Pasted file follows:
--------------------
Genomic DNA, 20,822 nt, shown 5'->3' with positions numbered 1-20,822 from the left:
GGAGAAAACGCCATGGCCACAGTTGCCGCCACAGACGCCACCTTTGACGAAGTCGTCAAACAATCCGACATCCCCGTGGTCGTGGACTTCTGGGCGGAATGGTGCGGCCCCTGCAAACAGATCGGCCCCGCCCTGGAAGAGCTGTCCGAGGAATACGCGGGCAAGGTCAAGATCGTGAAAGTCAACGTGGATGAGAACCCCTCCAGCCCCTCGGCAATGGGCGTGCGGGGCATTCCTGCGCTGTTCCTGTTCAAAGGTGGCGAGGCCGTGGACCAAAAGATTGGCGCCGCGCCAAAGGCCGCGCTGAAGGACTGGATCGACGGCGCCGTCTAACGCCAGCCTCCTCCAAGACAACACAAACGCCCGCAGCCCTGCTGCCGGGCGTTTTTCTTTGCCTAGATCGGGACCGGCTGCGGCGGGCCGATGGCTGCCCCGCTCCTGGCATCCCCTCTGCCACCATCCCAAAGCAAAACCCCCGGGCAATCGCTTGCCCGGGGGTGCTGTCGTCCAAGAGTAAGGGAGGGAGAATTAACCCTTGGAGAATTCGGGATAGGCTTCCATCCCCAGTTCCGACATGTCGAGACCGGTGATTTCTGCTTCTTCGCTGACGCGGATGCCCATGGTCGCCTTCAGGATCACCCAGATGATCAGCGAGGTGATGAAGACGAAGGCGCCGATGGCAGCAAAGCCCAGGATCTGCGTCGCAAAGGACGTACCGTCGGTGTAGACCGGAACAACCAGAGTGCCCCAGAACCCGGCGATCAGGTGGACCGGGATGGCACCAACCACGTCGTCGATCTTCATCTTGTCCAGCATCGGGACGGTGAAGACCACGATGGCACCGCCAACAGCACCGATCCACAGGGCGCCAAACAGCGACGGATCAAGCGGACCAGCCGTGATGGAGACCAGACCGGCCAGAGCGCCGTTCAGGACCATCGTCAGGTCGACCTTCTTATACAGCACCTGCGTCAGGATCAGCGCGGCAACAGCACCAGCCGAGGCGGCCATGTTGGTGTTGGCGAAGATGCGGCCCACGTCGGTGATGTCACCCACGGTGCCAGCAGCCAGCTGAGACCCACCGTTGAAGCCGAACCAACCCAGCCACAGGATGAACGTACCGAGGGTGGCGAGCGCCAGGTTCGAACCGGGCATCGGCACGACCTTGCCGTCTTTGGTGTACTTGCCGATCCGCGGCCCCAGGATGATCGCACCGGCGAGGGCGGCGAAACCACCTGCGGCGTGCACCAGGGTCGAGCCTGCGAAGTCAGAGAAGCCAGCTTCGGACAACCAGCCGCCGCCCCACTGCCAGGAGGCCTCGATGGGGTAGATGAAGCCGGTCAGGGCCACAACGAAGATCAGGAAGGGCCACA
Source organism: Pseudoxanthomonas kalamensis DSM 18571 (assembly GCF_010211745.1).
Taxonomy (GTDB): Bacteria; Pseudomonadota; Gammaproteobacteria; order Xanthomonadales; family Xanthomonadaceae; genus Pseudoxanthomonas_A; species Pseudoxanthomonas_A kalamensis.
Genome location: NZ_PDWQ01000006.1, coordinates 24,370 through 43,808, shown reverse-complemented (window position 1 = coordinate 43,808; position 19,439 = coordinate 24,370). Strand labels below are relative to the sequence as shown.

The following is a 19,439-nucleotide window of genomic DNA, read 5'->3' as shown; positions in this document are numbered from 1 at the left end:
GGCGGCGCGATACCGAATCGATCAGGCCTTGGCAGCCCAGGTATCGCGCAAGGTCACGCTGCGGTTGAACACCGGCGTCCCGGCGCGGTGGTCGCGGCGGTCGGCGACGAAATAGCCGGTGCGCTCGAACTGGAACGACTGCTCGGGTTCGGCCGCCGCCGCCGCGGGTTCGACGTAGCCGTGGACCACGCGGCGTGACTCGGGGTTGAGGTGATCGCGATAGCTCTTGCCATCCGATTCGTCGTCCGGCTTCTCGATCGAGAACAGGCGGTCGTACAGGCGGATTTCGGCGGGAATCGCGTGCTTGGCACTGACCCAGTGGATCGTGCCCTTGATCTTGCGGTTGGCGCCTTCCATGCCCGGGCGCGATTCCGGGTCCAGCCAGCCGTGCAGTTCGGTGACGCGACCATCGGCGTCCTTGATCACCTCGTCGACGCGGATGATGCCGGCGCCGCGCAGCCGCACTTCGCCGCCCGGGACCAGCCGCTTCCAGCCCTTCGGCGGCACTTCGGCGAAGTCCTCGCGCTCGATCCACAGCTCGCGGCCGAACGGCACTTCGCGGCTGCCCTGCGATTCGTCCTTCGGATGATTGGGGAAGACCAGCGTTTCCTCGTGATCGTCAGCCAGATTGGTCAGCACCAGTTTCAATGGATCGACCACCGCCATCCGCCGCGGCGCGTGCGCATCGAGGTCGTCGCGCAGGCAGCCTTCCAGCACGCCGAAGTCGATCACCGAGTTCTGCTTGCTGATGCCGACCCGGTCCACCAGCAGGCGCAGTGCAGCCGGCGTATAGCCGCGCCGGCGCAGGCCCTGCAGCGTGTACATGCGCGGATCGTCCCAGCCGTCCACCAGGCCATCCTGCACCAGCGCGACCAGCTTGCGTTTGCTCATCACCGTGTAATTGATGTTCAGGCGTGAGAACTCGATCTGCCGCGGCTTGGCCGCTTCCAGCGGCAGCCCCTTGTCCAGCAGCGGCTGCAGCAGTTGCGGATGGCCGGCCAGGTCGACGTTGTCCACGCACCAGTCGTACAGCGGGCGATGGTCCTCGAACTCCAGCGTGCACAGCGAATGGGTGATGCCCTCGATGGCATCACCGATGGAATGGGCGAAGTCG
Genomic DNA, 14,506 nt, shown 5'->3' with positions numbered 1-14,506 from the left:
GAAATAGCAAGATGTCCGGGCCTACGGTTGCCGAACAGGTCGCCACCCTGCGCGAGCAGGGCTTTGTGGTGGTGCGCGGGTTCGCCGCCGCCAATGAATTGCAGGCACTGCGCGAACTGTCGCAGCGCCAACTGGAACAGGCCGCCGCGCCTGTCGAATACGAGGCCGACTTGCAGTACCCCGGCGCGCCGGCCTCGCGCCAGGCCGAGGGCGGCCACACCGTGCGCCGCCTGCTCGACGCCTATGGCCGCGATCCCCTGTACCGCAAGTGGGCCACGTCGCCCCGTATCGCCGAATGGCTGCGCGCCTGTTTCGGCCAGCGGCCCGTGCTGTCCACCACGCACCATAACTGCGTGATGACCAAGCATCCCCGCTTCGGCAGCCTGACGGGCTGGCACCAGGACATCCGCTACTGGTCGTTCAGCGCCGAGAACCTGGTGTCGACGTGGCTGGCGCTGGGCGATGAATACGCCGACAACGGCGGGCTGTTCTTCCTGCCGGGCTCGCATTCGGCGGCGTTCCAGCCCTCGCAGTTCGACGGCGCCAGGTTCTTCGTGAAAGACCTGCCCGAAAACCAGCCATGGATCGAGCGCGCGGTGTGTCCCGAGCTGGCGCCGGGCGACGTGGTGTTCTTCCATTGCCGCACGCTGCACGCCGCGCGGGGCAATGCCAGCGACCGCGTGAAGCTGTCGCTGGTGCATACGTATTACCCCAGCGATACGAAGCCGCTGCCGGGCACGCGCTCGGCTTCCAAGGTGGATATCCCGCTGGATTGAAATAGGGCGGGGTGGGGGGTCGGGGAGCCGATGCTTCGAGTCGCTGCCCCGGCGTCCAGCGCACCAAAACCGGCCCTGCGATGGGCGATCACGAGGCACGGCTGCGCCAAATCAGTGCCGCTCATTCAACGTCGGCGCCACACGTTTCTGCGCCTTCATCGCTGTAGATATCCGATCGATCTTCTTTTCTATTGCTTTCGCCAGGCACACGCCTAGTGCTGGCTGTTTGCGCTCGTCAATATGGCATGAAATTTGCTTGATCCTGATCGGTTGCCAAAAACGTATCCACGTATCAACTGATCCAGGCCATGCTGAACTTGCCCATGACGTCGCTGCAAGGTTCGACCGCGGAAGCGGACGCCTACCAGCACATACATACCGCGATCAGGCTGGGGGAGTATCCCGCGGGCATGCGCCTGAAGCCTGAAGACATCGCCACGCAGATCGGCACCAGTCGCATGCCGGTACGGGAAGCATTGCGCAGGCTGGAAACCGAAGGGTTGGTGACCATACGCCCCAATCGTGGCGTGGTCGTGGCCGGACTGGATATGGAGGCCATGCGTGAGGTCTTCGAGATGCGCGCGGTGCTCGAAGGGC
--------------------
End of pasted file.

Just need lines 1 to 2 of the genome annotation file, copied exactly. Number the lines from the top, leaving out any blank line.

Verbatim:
Genomic DNA, 20,822 nt, shown 5'->3' with positions numbered 1-20,822 from the left:
GGAGAAAACGCCATGGCCACAGTTGCCGCCACAGACGCCACCTTTGACGAAGTCGTCAAACAATCCGACATCCCCGTGGTCGTGGACTTCTGGGCGGAATGGTGCGGCCCCTGCAAACAGATCGGCCCCGCCCTGGAAGAGCTGTCCGAGGAATACGCGGGCAAGGTCAAGATCGTGAAAGTCAACGTGGATGAGAACCCCTCCAGCCCCTCGGCAATGGGCGTGCGGGGCATTCCTGCGCTGTTCCTGTTCAAAGGTGGCGAGGCCGTGGACCAAAAGATTGGCGCCGCGCCAAAGGCCGCGCTGAAGGACTGGATCGACGGCGCCGTCTAACGCCAGCCTCCTCCAAGACAACACAAACGCCCGCAGCCCTGCTGCCGGGCGTTTTTCTTTGCCTAGATCGGGACCGGCTGCGGCGGGCCGATGGCTGCCCCGCTCCTGGCATCCCCTCTGCCACCATCCCAAAGCAAAACCCCCGGGCAATCGCTTGCCCGGGGGTGCTGTCGTCCAAGAGTAAGGGAGGGAGAATTAACCCTTGGAGAATTCGGGATAGGCTTCCATCCCCAGTTCCGACATGTCGAGACCGGTGATTTCTGCTTCTTCGCTGACGCGGATGCCCATGGTCGCCTTCAGGATCACCCAGATGATCAGCGAGGTGATGAAGACGAAGGCGCCGATGGCAGCAAAGCCCAGGATCTGCGTCGCAAAGGACGTACCGTCGGTGTAGACCGGAACAACCAGAGTGCCCCAGAACCCGGCGATCAGGTGGACCGGGATGGCACCAACCACGTCGTCGATCTTCATCTTGTCCAGCATCGGGACGGTGAAGACCACGATGGCACCGCCAACAGCACCGATCCACAGGGCGCCAAACAGCGACGGATCAAGCGGACCAGCCGTGATGGAGACCAGACCGGCCAGAGCGCCGTTCAGGACCATCGTCAGGTCGACCTTCTTATACAGCACCTGCGTCAGGATCAGCGCGGCAACAGCACCAGCCGAGGCGGCCATGTTGGTGTTGGCGAAGATGCGGCCCACGTCGGTGATGTCACCCACGGTGCCAGCAGCCAGCTGAGACCCACCGTTGAAGCCGAACCAACCCAGCCACAGGATGAACGTACCGAGGGTGGCGAGCGCCAGGTTCGAACCGGGCATCGGCACGACCTTGCCGTCTTTGGTGTACTTGCCGATCCGCGGCCCCAGGATGATCGCACCGGCGAGGGCGGCGAAACCACCTGCGGCGTGCACCAGGGTCGAGCCTGCGAAGTCAGAGAAGCCAGCTTCGGACAACCAGCCGCCGCCCCACTGCCAGGAGGCCTCGATGGGGTAGATGAAGCCGGTCAGGGCCACAACGAAGATCAGGAAGGGCCACA